My special interests really help me wind down, especially after being exposed to certain stimuli. Puzzles, singing, playing piano, true crime…instead of worrying, why am I so sensitive, I just throw myself into my favorite activities! Stories of people with autism turning their fixation of choice into a career are a dime a dozen. I’m a prime example myself, having turned my fascination for language into a flourishing career as a copywriter. Today I’m writing blogs for Loop Earplugs because of this special interest!
Another prevalent trait among people with autism is thinking and learning visually. People with autism are often visual thinkers, relying heavily on visual intelligence and spatial judgment to navigate space, memorize and envision. Many are good at puzzles, organizing objects, and remembering routes. Autism professionals often use visual tools to help children and adults with autism learn and function better in daily life.
While visual thinking could be complicated by visual overstimulation, there are enough ways to have visual thinking work to your advantage. Personally I always make sure I have my special interests in my line of vision. That stimulates me to focus on them whenever I’m overstimulated.
Hypersensitivity to stimuli like sound: are autism and fear of loud noises related?
Differences in sensory processing and lack of central coherence can make hypersensitivity or hyposensitivity (under-responsiveness) a real challenge for those with autism. This can take different forms, from avoiding eye contact to a huge fascination or aversion to certain stimuli. For me hyperacusis has been a problem all my life, and I have to admit sometimes it’s tempting to shut my ears off from the outside world. But that’s no way to live.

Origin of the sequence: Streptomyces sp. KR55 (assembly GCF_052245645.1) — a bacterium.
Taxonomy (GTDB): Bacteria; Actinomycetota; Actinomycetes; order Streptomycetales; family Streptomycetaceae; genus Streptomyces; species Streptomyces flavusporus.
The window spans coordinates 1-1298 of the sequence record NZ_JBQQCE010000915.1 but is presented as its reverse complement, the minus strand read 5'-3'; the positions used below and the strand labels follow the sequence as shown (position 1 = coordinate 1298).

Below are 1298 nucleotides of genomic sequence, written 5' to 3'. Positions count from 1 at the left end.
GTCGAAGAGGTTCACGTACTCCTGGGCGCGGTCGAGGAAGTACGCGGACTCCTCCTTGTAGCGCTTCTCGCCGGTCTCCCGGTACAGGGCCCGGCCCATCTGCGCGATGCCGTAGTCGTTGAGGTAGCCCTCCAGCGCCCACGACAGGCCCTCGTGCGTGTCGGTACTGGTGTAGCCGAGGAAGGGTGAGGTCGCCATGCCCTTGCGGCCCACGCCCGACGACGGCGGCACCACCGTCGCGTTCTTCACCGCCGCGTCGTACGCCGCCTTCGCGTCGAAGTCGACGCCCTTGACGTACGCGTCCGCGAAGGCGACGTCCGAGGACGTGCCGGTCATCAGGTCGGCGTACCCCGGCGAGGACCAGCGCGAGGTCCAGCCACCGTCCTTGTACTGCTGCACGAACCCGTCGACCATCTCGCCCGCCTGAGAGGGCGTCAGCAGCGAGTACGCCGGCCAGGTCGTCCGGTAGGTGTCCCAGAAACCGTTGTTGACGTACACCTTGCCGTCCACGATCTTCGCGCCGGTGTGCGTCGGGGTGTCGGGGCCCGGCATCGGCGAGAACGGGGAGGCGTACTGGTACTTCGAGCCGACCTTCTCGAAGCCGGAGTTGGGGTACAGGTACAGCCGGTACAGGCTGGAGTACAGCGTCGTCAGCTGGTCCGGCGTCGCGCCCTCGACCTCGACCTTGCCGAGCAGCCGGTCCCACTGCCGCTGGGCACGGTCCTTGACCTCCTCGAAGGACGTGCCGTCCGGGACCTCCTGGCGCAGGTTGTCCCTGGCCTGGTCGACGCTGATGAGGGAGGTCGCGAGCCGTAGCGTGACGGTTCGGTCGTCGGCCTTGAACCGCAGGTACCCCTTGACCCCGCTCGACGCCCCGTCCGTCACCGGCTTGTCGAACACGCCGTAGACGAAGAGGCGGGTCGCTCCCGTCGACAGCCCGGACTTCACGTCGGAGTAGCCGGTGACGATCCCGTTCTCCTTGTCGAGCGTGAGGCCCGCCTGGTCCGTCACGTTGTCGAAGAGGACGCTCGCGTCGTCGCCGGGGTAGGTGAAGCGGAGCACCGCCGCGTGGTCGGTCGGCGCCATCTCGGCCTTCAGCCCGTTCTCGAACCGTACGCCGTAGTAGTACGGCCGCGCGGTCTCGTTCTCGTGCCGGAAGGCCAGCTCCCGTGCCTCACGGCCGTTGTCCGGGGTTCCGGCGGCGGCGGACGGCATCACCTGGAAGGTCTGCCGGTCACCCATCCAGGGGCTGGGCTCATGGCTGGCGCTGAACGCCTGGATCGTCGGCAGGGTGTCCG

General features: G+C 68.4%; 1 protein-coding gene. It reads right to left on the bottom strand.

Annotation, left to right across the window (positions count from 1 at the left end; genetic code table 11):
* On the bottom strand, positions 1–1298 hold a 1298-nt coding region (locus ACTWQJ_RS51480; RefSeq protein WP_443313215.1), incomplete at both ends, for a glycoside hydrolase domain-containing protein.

That’s why my advice is to take control over certain stimuli. When it comes to my autism and battling sound sensitivity, I have different options. I can use wax earplugs to dampen sounds coming in, or put on a pair of noise-canceling headphones or earphones to limit background noise. If you do this it’s helpful to agree to a visual signal with your housemates, so that they know when they can communicate with you. Then there’s Loop Earplugs, which I pop in when I need to focus on my work, but also to keep myself from getting overstimulated at the supermarket for example. Loop Experience Pro Earplugs work well for my hyperacusis because they don’t fully block off sound, but just turn it down. Life is much better when you control the volume!
I hope this blog has given you some insight into what some common traits are of people with autism, and how they can also be a source of strength. It’s all about understanding yourself and making the most of your superpowers!
If you’re an individual with any of the autistic and noise sensitive traits I’ve listed, then check out our range of earplugs, Quiet, Experience & Experience Pro. All available to help you turn down the world’s volume.
| About the author:
Magali De Reu is a 32-year old copywriter serving the tech and startup community in Belgium, Western Europe, and the US. Living with autism spectrum disorder, she is particularly passionate about examining and delving into the ways in which people communicate.